The same Caulerpa that's growing very slowly in my 10 gallon under reef lighting has thrown out several new runners and has sprouted a few new leaves since being added to the tank. It's a brilliant green, too. I know the color is likely a product of the daylight lighting, but I can't explain the growth, other than maybe the caulerpa simply doesn't like the actinic lighting? I read that most green macros are collected from relatively shallow waters, so I guess that makes sense - I just didn't expect such a huge difference.

 

The Dragon's Breath has gone from almost completely yellowed to the red that I love about this macro. In my main tank, it does well - lots of growth, and decent color. But it's not as pleasing to the eye as the stuff is under daylight lighting.

 

So, have other people found that macros just don't do too well under super blue lighting? In the future, when keeping most macros, should I shoot for a more daylight light? Or, is there another variable that I'm just not thinking of? The only difference in water quality is that this stuff is a bit dirtier (nitrates are running around 20 PPM, with PO4 running around 0.1).

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I think most macros utilize warmer spectrums than corals do.  They need more red/white than blue to grow and photosynthesize.  I prefer whiter tanks overall but definitely with macro I'd try to keep to 14,000k or less.  I'm glad dragon's breath is doing well for you, I've tried it probably 8-10 times and it dies every time. :sad:

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That'd make sense, especially with the macros that hail from shallower waters. I also prefer tanks a bit whiter, but after giving this tuna blue bulb about a week... I kinda like it. I wish I could get a better mix of color, but the corals and anemone seem to really be liking it, and the firefish really fluoresces under it too. Maybe I'll mix in one of the 50/50 bulbs with it at some point - or I'll just DIY a fixture and kinda get a good mix.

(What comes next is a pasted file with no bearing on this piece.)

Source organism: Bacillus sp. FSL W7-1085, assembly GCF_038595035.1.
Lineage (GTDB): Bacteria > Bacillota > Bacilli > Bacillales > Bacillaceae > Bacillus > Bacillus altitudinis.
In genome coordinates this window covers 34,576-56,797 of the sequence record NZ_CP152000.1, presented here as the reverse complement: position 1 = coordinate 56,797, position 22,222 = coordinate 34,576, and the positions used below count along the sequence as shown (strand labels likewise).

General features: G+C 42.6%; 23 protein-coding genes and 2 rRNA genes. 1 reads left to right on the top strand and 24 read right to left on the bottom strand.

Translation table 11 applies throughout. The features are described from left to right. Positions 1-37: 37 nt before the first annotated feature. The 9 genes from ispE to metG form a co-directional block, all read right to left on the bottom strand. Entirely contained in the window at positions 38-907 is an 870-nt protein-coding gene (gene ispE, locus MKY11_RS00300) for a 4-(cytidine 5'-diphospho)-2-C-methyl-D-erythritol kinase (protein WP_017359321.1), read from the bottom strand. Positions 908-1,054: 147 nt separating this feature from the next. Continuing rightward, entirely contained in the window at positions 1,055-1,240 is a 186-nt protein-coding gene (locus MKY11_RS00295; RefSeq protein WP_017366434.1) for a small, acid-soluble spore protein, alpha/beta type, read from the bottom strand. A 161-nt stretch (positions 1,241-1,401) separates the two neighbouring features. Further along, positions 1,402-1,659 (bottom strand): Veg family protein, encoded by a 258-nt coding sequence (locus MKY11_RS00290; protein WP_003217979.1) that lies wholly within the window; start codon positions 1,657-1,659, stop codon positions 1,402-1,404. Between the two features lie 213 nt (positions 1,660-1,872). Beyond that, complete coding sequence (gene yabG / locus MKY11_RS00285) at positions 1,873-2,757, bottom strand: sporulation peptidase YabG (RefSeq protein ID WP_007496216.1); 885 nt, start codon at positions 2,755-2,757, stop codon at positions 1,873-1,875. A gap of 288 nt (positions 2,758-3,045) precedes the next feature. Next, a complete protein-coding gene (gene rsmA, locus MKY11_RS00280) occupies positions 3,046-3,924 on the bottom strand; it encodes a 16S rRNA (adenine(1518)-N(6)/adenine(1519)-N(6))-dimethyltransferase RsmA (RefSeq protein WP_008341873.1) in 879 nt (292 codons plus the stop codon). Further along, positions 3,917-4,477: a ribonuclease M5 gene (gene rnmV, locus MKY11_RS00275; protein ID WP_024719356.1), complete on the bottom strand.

The dragon's breath seems kind of like a toddler that keeps on bumping into the coffee table. I've noticed that it grows pretty decently, but it shades itself out pretty quickly. I've got a dead spot in the center of the macro, because I didn't think about that portion being in the corner and not receiving any light. But, I enjoy how it looks, so hopefully I'll figure out a way to get a corner filled with it.

 

I'll probably throw in a couple pieces of Codium to see if it does any better under the planted tank lighting tomorrow. It's growing in my 10, but not super well. Maybe I'll learn some stuff with this little tank!

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Sat down to finish up a scholarship essay, and lost about 20 minutes just watching the shrimp do... shrimp things. Eating pellets, sifting through the muck on the floor, and doing a little dance. Kinda crazy how simple things can be so enjoyable, huh?

 

I ended up not moving out that rock, since he's been pretty active and I feel like removing part of the scape would give him less crawling room, if that makes sense. I'd like to get something that looks better, but I think what I have is working.

 

I forgot to throw in some Codium, so oops. I'll try and do that this weekend. I also need to figure out a way to get the caulerpa and the dragon's breath to stay put. I'll probably use zip ties for the dragon's breath, but I've found that caulerpa dies off when it's zip-tied. It's done it in both of my tanks. I'm sure it's already attached to the rock, but still, I'll have to figure something out to get it to fill in the rest of the rock to try and get things to fill in.

 

As for the shrimp, at this point, I'm pretty sure the cooler water isn't having any adverse effects. It does hide some during the day, but it usually comes out around feeding time. It's got good color, and I kinda get why some people love invert-only picos so much now. There's some interesting behavior that goes on.